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Jamie Crummie, Co-Founder of Too Good To Go chats to us about the impact of global food waste on our planet, the operators that have gone above and beyond during the pandemic and his tips for businesses starting their food waste journey.

1. Please could you introduce yourself and give a little insight into your background and experience in the world of food and drink?

Jamie Crummie

My first job as a teenager was in a supermarket and this was followed by stints in the hospitality and catering sector where I experienced first hand masses of perfectly good food being thrown away - seemingly with no solution. Having studied and worked in Human Rights Law I have spent some time with various NGOs. It was during this time that I became aware of the wider gravity of the issue of food waste during an event in 2013 that was catered for with food which had been rescued from bins. This got us thinking - how could we rescue food before it hits the bin and what impact could technology have. While coming up with a solution, I connected with like-minded entrepreneurs in Copenhagen and we worked together to create Too Good To Go. The rest is history.

2. Tell us about the Too Good To Go App, how did it come about?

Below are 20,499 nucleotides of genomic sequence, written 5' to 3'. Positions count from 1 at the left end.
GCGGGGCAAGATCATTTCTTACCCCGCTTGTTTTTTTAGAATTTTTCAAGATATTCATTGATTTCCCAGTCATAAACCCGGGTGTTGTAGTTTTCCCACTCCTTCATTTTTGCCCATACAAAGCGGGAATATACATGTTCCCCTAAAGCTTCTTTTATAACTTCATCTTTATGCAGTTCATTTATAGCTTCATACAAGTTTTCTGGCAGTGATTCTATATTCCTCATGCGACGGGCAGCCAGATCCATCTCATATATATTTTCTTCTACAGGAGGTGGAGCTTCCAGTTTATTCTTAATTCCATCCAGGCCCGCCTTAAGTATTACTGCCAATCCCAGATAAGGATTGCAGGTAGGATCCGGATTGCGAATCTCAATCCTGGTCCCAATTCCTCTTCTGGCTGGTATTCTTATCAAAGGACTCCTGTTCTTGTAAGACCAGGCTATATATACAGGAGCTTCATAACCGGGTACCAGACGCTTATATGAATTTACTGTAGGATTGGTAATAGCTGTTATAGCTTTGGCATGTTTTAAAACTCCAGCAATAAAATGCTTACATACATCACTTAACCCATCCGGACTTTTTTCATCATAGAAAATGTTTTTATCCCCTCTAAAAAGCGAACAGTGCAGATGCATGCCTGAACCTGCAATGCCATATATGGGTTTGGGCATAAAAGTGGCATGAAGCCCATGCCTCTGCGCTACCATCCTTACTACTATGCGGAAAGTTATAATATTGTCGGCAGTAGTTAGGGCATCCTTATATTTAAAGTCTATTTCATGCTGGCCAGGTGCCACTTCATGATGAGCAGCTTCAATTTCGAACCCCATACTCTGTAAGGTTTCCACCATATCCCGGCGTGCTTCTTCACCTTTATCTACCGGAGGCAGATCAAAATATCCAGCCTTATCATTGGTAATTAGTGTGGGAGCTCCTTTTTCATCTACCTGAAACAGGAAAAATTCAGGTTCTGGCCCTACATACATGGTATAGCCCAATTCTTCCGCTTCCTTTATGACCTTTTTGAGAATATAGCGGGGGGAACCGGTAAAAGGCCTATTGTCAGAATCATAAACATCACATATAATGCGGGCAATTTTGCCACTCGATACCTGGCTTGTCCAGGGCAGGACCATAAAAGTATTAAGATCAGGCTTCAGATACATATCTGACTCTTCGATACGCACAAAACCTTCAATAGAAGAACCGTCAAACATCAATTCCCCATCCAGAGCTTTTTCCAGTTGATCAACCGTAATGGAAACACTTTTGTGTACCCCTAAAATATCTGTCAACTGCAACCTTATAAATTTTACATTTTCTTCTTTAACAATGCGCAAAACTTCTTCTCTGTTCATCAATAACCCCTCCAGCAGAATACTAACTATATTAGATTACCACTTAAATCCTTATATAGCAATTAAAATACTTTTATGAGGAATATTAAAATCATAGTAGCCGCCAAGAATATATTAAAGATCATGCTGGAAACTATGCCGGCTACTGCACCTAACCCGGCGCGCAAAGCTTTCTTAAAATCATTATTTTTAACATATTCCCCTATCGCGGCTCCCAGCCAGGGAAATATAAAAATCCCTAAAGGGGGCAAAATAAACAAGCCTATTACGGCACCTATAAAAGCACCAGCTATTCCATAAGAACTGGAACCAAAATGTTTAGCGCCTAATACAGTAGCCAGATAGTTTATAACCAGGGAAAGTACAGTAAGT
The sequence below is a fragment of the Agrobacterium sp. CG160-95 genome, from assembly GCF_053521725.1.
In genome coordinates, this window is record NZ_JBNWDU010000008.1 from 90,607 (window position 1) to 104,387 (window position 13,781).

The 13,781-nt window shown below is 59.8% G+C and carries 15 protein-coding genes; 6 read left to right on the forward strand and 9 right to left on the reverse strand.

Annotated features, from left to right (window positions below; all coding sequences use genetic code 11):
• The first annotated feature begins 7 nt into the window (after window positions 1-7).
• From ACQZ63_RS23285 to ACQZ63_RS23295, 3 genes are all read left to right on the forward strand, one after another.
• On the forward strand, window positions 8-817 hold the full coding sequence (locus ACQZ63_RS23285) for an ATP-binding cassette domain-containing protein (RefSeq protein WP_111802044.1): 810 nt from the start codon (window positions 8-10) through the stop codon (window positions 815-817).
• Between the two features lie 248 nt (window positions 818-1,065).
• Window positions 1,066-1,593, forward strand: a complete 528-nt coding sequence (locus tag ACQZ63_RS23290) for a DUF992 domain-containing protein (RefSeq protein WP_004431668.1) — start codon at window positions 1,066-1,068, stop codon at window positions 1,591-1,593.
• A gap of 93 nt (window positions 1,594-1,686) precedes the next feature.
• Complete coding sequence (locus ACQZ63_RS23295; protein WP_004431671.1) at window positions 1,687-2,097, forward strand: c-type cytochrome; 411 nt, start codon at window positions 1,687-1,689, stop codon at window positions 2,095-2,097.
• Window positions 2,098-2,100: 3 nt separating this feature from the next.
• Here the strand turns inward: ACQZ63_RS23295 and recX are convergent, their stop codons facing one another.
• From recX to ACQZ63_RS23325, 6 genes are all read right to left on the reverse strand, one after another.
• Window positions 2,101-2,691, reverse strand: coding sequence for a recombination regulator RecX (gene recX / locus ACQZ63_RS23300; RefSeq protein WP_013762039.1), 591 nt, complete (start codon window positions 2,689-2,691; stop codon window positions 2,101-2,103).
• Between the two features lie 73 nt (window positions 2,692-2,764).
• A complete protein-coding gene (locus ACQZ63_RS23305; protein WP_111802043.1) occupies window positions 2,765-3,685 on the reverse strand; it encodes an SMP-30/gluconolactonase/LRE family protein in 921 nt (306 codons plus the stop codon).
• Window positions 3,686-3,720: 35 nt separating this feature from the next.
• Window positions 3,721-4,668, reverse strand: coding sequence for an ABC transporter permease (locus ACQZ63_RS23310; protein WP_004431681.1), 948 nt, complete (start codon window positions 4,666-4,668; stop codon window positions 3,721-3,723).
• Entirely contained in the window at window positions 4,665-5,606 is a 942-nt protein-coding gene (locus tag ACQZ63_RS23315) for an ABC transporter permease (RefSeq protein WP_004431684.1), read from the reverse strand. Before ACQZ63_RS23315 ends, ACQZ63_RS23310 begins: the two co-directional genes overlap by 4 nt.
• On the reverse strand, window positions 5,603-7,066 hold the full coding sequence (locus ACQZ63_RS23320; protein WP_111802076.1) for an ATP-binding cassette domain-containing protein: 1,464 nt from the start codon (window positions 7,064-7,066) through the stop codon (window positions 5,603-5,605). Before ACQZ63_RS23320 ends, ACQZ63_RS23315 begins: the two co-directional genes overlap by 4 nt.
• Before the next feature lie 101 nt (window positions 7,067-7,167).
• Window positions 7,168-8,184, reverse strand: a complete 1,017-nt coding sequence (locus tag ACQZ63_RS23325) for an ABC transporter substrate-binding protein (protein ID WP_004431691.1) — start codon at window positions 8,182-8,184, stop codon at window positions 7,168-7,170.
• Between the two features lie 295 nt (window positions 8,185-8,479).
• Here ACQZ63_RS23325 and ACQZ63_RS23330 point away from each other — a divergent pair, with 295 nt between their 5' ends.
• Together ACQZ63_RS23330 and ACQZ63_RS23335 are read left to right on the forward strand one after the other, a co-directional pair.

To get Too Good To Go off the ground, we had to start with building supply and forming relationships with food businesses, so from the beginning we were a boots on the ground operation, knocking on doors and drumming up interest. By speaking to business owners who faced the issue of food waste on a daily basis the problem was clear and solutions were scarce. From the beginning the size of the opportunity to have a positive impact at scale was obvious to us. This fuelled our desire to keep going and very quickly we established partnerships with businesses who bought into the food waste fighting movement. From there we developed the app as a simple, accessible and fun tool that works for both food businesses and consumers.

The app was founded with a mission to place the lost value back onto food as something that should be eaten and not thrown away. It’s a response to the harrowing fact that as a global society, we carelessly throw away over one-third of the food we produce at the same time as watching our planet and livelihoods suffer from the effects of climate change. We’re trying to highlight that food is food - our most valuable resource of energy - and not a mere consumer commodity and that by fighting food waste we are fighting climate change.

3. This is a fantastic solution to eradicate food waste in the industry, how are operators responding to it?